Are Your Daily Actions Working for You, or Against You?


Hello, friends! As you know, I’m taking a couple weeks off post-surgery. The good news: my friend Anthony is taking over the blog this week. Enjoy this post, say hi to Anthony and I’ll see you next Monday! xo

“Dripping water hollows out stone, not through force but through persistence.” – Ovid

It has only been a few years since my minimalism journey began, but so much has changed since then. After compiling four years of Amazon transactions, I discovered how in small increments of $20 purchases, my impulsive spending was holding me back from the lifestyle I had always wanted. I dreamed of traveling, location flexibility, and spending more time working on passion projects, but my frequent purchases kept me chasing credit card bills at the end of every month.

To make sure I created a solid change in my life, I pledged to travel somewhere every month in 2015 by cutting the Amazon spending and living more intentionally. Having this commitment ensured that I stuck to my guns on buying less and experiencing more. After successfully completing that challenge, the impact of what we do every single day really hit home. While each day may seem insignificant, after months and years the individual actions ended up making a massive impact on my life.

With a particular vision in mind, I was able to focus my energy on looking for bargain flights, travel hacks, and any opportunity to visit a friend or family member that I could find. It helped me realize that when I had one overall goal in mind, I could spend a little bit of time each day doing some research, or looking for the right opportunities to make it real. Those small daily tasks ended up making a rather large and daunting task very possible.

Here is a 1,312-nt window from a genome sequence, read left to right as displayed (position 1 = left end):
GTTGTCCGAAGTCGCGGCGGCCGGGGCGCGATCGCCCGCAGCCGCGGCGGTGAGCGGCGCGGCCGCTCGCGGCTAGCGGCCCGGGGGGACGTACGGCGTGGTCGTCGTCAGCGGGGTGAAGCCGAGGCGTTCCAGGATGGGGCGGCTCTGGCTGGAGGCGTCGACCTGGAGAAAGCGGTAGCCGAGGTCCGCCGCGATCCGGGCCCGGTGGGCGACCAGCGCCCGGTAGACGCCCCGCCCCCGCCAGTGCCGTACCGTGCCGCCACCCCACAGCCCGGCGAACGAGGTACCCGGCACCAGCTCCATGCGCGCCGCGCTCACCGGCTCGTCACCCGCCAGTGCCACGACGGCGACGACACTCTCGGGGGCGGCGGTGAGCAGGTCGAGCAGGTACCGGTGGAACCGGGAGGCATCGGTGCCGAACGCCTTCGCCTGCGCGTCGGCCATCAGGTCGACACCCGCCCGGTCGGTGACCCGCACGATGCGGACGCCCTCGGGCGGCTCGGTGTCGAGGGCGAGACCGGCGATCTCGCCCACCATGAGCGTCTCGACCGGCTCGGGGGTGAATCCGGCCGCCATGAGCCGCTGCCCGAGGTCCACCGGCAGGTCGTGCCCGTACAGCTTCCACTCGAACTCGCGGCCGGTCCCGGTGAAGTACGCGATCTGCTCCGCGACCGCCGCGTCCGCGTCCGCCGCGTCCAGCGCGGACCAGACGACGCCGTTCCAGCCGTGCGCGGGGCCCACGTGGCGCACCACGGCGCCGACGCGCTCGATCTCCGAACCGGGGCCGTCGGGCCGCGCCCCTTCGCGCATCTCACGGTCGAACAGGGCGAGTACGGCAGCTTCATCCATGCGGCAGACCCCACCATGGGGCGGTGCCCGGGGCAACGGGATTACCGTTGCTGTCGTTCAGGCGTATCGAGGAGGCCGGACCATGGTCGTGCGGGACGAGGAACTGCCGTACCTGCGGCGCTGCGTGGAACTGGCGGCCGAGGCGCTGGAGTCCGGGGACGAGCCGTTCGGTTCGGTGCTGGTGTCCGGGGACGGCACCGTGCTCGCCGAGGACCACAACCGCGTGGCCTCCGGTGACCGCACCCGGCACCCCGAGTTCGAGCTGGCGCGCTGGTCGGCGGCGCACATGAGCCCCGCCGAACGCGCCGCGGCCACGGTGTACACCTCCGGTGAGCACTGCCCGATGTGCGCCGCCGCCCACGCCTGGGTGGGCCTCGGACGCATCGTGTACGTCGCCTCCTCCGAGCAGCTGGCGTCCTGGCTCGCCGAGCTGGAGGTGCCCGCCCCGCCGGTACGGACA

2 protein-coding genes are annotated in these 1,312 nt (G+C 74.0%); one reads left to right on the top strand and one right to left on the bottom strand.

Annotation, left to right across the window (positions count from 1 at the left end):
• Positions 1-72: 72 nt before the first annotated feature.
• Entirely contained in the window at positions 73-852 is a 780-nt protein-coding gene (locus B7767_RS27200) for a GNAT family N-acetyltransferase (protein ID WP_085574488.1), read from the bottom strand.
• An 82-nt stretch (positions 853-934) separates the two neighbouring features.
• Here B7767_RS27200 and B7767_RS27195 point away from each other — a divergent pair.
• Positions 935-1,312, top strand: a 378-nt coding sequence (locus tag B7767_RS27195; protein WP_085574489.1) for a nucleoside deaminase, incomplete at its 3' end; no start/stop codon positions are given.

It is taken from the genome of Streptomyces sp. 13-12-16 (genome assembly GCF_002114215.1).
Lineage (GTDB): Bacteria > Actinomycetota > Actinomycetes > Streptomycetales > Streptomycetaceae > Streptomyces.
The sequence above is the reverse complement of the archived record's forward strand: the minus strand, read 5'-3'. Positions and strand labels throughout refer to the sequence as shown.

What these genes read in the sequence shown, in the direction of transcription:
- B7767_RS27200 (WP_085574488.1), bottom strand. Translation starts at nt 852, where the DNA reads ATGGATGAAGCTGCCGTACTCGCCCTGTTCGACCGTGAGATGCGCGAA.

The real kicker was that I actually spent less money on traveling 12 times than I had on online shopping the year prior. I managed to do that, and still save almost 20% of my income for the year. How’s that for a wake up call?

The unfortunate part is that it took years of spending for me to finally see the damage that was being done. When a storm comes through and destroys a house, the devastating damage is easy to see. When the damage is done slowly over time, however, that same house may nearly fall to the ground before being noticed.

Once all the damage was done and totalled, it was obvious. Looking at that cumulative sum is hard to deny—but day-to-day, it didn’t seem like a big deal.

After reflecting on my 2015 achievements, what I needed to do going forward became crystal clear. I could utilize the same strategy that previously created so much financial harm, but for a positive outcome. Now, I would take the small actions I did every day and ensure that they were moving me forward towards my goals.

We are, after all, what we do every day.

For 2016, I decided on a new direction and formulated a way to break it down into small daily actions. For example, I wanted to read more books, so I decided to read 20 pages per day until I finished each book from start-to-finish. In order to improve my writing, I committed to writing 500 words per day for the year. Although seemingly small, that adds up to over 7,300 pages (over 30 books) read and 182,000 words (2-3 books) written in 2016.